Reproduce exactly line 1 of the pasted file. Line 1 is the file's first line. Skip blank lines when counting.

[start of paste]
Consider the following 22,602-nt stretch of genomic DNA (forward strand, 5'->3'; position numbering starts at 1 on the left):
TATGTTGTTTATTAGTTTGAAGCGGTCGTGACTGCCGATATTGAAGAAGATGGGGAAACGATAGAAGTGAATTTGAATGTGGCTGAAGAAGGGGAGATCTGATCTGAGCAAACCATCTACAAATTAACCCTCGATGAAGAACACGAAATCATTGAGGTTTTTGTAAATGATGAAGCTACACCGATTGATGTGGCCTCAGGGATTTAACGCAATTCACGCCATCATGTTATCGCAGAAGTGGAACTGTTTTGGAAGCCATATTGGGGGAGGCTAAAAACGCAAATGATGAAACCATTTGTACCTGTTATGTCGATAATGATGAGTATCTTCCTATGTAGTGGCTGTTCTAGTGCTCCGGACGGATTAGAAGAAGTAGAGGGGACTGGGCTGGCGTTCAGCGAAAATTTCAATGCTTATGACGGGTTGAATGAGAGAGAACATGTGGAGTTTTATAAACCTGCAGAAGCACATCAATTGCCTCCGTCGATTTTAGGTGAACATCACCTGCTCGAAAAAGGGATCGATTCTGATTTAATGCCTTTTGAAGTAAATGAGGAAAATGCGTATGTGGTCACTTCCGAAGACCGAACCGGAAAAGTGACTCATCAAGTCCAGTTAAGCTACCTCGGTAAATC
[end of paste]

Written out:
Consider the following 22,602-nt stretch of genomic DNA (forward strand, 5'->3'; position numbering starts at 1 on the left):